20 October 2015

Royal Jewels of the Day: October 20

Christie’s Magnificent Jewels auction on November 10th in Geneva holds some special royal (and should be royal) treasures. There are more than a few pieces that deserve a close look, so our weekly sparkly indulgence is here early to get you through your Tuesday.

The headline piece of royal provenance is a spectacular emerald and diamond necklace that belonged to Princess Hélène (Elena) d’Orléans (1871-1951), who was the daughter of Prince Philippe d’Orléans, Count of Paris, a claimant to the French throne. The young princess was considered a desirable candidate for marriage for several of Europe’s most eligible princes. She fell in love with Prince Albert Victor, grandson of Queen Victoria and eldest son of the future Edward VII, before her Roman Catholic faith put an end to their affair and she married the Italian Prince Emanuele Filiberto, 2nd Duke of Aosta instead.
The necklace is Lot 399, worn by Hélène
Like most royal brides at the time, her wedding gifts included a considerable amount of jewelry. From her godfather, Henri d’Orléans, Duke of Aumale, she received this diamond and emerald necklace along with an emerald and diamond tiara. Among other luxuries he collected, the Duke of Aumale had an eye for fine jewelry, and these pieces likely came from his own collection. The necklace may date from the early 19th century, and has similarities to others from the great French jewelers during the Napoleonic Empire; it particularly resembles the necklace from the Empress Joséphine Emerald Parure now worn by Queen Sonja of Norway.
High quality Colombian emeralds are the star of this piece, in graduated clusters of square green stones set in diamonds with a series of pendants between and below. At some point, both the wedding gift necklace and tiara left the Aosta family and were acquired by Sybil Sassoon, Marchioness of Cholmondeley (1894-1989), herself the owner of a significant jewelry collection. After the Marchioness passed away, the emerald necklace was among jewels offered for sale at Christie’s. It went into a private collection and has now surfaced once more, with an estimated price of $1.5-2.5 million. (Updated final sale price: $2,625,522)

Lot 398, worn by Queen Elena
Another high price tag is attached to a double strand pearl necklace of royal provenance. These large, natural saltwater pearls belonged to The Pearl Queen, a.k.a. Queen Margherita of Italy (1851-1926). (Her love of pearls has been seen here previously in her large and flexible Musy Tiara.) The pearls passed down through the family from there: to Margherita’s daughter-in-law Queen Elena (1873-1952), to Elena’s daughter Princess Maria of Savoy, and then to her daughter Princess Chantal of Bourbon-Parma. They are now offered with a pre-sale estimate of $500,000-$700,000. (Updated final sale price: $634,160)

Lot 396, worn by Princess Joséphine
Royal pearl earrings are also at this auction. This pair of natural button-shaped pearl pendants in old-cut diamond surrounds were favorites of Princess Joséphine of Belgium (1872-1958), the sister of King Albert I and wife of Prince Karl Anton of Hohenzollern-Sigmaringen. They’re estimated at $48,000-$68,000. (Updated final sale price: $160,787)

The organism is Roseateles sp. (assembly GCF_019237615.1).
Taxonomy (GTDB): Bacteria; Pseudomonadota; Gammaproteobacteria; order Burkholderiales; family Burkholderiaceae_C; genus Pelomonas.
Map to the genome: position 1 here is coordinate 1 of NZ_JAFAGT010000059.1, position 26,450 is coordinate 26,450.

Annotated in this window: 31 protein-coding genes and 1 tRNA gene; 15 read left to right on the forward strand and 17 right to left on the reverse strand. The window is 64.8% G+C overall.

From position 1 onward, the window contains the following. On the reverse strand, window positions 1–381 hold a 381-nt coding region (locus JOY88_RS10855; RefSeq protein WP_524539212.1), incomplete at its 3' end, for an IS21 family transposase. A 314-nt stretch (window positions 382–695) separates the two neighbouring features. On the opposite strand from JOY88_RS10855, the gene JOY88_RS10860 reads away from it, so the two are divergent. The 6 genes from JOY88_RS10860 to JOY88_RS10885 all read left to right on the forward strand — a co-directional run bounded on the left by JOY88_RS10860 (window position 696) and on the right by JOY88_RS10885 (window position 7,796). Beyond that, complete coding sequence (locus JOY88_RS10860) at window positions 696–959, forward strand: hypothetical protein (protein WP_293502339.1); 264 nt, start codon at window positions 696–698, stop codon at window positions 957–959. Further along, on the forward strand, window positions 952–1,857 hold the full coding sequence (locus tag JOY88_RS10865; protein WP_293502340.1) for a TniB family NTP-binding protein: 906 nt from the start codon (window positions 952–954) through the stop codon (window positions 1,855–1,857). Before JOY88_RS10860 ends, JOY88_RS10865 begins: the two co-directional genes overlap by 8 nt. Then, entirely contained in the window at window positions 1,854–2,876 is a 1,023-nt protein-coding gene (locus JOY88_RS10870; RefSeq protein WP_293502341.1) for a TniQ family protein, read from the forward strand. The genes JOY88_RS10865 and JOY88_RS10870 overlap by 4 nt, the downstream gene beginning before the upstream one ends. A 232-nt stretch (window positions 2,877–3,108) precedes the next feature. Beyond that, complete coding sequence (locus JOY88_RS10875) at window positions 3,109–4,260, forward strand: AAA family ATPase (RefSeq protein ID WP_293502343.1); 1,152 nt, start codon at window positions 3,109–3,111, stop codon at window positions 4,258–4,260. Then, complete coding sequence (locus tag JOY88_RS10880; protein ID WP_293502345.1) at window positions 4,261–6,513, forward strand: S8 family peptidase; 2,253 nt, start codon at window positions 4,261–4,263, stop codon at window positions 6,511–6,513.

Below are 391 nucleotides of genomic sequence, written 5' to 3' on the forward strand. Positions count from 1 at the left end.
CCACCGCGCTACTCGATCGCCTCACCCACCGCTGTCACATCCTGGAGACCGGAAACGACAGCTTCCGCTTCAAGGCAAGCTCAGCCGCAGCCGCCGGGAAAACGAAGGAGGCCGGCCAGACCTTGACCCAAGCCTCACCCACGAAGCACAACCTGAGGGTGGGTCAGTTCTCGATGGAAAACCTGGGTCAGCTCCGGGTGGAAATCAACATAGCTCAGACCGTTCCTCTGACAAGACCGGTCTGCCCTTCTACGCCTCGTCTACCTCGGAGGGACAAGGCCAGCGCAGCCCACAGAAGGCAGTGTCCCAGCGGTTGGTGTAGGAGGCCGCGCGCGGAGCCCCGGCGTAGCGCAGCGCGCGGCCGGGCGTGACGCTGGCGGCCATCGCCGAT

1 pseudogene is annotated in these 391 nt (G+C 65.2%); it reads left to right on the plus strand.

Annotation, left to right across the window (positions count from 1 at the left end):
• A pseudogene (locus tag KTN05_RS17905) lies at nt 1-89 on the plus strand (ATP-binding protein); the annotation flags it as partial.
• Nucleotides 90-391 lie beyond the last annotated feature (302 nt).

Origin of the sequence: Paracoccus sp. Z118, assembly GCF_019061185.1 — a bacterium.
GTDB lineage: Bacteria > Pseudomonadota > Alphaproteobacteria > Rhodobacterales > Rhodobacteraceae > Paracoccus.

Lot 369
This bangle has a simple elegance to it, and well it should, considering it was made by Fabergé. The yellow gold band has two trefoil motifs of diamonds and green demantoid garnets at either end. It was presented to the last Emperor and Empress of Russia, Nicholas II and Alexandra Feodorovna, during a city visit in 1896, and it has an estimate of $26,000-$32,000. (Updated final sale price: $29,960)

Oh yes, I did save the best for last. Or at least the one that most makes me wish I had a few spare hundred thousand lying around…
Lot 397
We’ve talked about this one before, and it makes a splash whenever it comes up: the Chaumet Westminster Tiara. This beautiful tiara puts its own spin on the popular kokoshnik shape by using a background of curved translucent blue plique-á-jour enamel panels with lines of old-cut diamonds in forget-me-not floral motifs on top and lines of collet-set diamonds between. The Belle Époque design has a central motif with cushion-shaped diamond openwork and is mounted in platinum and gold.

The tiara was commissioned from Joseph Chaumet by the 2nd Duke of Westminster for his wife, Constance (1876-1953), who was known as Shelagh. The commission came in 1911, when the coronation of King George V and Queen Mary and all its accompanying events would have brought out the finest gems the aristocracy had to offer. The tiara later left the family until it surfaced again and was returned once more to the Westminster collection. The tiaras of the current Duke and Duchess of Westminster (which we’ve covered here in the past) are still an impressive lot, despite pieces that have been sold over the years, such as the Rosebery Pearl and Diamond Tiara. It's hard to imagine letting this one go again, but it's also understandable given the rare occasions today for tiara use. I can only hope the enamel kokoshnik makes its way to another home that will continue to allow it to be exhibited and studied, because it is far too beautiful to be tucked away. The Chaumet Westminster Tiara is marked as “sold by the order of the trustees of the Duke of Westminster” and has a pre-sale estimate of $380,000-$550,000. (Updated final sale price: $676,104)

Photos: Courtesy of Christie's, with thanks to the Jewellery Department